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OHSP last won the day on September 14

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  1. I strongly advise against this as a policy--some professors receive an enormous number of emails from prospective students, as well as managing classes, current students, whatever else they have going on in their lives etc. People who did not respond to my emails while I was applying have turned out to be great advisors. Given your interests I would think more carefully about nyu.
  2. Yes, this is correct. To be really honest, I didn't look at the grades. Just wanted to stress the importance of actually having a project (and leading with your project rather than a list of stats). It's not enough to say you focus on x region in y time period.
  3. It's really all about how you sell your project--grades are not so important. Can you be more specific about your research interests? And why not apply to NYU?
  4. This is an extremely broad area of interest. It will help if you can be more specific about the questions driving your research. Also, most people doing this kind of work at NYU locate themselves in African Diaspora or Atlantic Worlds -- i.e. they're trans-nationally, trans-regionally focused. Just FYI. It might help you to frame your research area more precisely.
  5. This might sound like an odd suggestion but have you considered NYU -- it may not obvious from their profiles but there are a lot of profs there who interests intersect with yours... maybe look into Julie Livingston and everyone connected to the Atlantic worlds program.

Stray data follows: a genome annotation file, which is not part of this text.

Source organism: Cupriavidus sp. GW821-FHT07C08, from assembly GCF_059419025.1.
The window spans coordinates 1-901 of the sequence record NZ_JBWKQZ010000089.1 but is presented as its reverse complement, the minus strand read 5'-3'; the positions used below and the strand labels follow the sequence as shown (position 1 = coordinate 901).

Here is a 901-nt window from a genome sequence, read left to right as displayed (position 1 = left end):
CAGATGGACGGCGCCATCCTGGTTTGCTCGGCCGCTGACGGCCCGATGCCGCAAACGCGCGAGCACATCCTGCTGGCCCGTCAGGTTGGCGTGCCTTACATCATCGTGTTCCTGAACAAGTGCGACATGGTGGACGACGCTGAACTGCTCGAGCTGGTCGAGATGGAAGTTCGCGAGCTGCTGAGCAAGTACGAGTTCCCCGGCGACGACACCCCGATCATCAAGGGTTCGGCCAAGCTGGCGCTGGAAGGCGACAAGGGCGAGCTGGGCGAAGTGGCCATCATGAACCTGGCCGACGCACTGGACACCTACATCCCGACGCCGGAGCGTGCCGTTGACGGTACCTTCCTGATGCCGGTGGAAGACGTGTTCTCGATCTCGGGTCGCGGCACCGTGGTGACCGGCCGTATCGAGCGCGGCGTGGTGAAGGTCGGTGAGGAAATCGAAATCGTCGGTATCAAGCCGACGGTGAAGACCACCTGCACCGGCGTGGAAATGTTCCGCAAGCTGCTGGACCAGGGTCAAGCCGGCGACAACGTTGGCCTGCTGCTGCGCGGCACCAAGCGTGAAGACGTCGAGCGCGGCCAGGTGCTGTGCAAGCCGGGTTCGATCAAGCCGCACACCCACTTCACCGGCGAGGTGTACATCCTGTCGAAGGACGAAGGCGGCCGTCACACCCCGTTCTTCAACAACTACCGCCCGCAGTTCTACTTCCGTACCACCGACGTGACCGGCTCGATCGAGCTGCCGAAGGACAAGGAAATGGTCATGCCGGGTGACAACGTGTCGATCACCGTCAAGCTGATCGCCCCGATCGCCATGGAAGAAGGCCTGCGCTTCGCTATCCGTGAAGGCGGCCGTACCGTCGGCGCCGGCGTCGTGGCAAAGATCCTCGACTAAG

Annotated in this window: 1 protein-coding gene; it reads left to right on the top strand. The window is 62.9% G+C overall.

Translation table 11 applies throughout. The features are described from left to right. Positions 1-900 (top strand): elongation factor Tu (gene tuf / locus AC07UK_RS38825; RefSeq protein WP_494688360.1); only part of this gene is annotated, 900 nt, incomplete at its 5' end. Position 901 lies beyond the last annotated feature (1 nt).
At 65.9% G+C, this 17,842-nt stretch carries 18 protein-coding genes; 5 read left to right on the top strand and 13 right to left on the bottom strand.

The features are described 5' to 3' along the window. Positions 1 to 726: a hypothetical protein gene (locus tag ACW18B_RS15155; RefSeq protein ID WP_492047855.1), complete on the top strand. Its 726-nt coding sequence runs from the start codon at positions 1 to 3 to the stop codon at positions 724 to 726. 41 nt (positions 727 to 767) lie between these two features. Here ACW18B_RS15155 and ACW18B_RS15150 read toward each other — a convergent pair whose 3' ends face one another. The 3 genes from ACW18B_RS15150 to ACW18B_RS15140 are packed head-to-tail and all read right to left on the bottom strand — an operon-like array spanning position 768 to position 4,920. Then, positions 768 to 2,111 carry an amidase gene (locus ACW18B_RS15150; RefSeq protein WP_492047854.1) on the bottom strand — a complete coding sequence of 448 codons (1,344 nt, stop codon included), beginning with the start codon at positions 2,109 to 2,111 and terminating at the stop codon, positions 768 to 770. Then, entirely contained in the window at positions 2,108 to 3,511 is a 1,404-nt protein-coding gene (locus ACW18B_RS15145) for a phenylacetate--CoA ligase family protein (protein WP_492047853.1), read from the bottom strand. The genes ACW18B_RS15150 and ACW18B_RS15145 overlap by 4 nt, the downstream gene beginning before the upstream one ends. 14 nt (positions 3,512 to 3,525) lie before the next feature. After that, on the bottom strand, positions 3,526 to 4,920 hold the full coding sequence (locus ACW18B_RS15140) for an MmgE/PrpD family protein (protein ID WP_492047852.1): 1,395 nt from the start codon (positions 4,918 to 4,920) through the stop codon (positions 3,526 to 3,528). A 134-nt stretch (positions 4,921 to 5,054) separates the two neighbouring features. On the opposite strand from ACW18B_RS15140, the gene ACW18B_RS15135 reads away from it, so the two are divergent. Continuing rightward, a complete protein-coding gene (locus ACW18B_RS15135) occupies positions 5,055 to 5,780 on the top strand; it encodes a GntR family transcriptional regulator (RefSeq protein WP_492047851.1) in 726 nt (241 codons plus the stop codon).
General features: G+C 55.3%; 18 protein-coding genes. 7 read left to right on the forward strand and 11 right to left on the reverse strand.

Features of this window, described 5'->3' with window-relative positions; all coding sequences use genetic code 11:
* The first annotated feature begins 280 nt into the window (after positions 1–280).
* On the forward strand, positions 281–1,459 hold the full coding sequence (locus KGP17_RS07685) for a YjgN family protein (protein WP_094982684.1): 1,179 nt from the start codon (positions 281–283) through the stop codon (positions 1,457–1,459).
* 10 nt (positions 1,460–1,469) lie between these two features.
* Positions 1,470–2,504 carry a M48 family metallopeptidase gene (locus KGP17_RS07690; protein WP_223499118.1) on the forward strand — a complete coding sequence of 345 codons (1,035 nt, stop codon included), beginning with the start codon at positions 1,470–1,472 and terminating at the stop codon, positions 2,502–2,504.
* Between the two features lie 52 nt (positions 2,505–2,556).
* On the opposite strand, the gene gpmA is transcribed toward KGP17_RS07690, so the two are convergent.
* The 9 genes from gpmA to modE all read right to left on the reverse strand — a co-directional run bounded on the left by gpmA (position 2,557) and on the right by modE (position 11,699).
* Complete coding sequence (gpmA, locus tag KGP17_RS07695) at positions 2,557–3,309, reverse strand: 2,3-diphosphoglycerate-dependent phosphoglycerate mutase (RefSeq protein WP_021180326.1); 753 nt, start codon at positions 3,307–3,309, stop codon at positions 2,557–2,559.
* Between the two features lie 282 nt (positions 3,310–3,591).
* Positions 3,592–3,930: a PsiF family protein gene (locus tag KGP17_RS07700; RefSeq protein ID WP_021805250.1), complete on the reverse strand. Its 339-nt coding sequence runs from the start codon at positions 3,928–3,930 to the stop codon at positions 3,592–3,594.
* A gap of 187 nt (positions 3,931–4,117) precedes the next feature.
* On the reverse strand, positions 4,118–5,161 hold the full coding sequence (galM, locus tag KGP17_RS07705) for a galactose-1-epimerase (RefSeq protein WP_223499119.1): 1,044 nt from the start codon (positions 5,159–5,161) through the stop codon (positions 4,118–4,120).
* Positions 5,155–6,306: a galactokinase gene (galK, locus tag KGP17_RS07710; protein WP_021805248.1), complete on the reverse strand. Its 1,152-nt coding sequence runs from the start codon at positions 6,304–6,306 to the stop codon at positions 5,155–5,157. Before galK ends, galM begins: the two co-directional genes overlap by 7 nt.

6. Also I don't really know anyone who didn't find the first semester difficult (for so many reasons). Take the advice above re reading, talk to other people in your program, trust that you'll get the hang of it. I did too much of the reading in my first semester, not realizing that a) skimming is expected and normal and b) pretending you've read the whole book even though you skimmed most of it is also normal.
  7. Give it time! It's very natural for interests to expand like this before they narrow. My advice is to be patient with your brain. As you do more research your interests will refine. If you're not applying to PhD programs this round then just try to put them aside for a moment and don't worry too much about closing doors on potential interests etc.
  8. There will likely be a different admissions committee this year, and your application will be read in a new context — maybe they offered places to 6 Americanists and all of them accepted, in which case they might be offering a smaller number of Americanist spots this year, etc etc. My advice would be to get in touch with the prospective advisors who accepted you and to explain the situation—otherwise it’s going to be very strange for them to have your application re-appear on their desk. Professors are just humans and will understand (and if they don’t that might be a red flag anyway). As for recommendations I’d stick with what you had, unless your relationship with any of the recommenders has changed, or you’ve added anything significant to your CV. Good luck!
  9. OHSP

    Laptops for Historians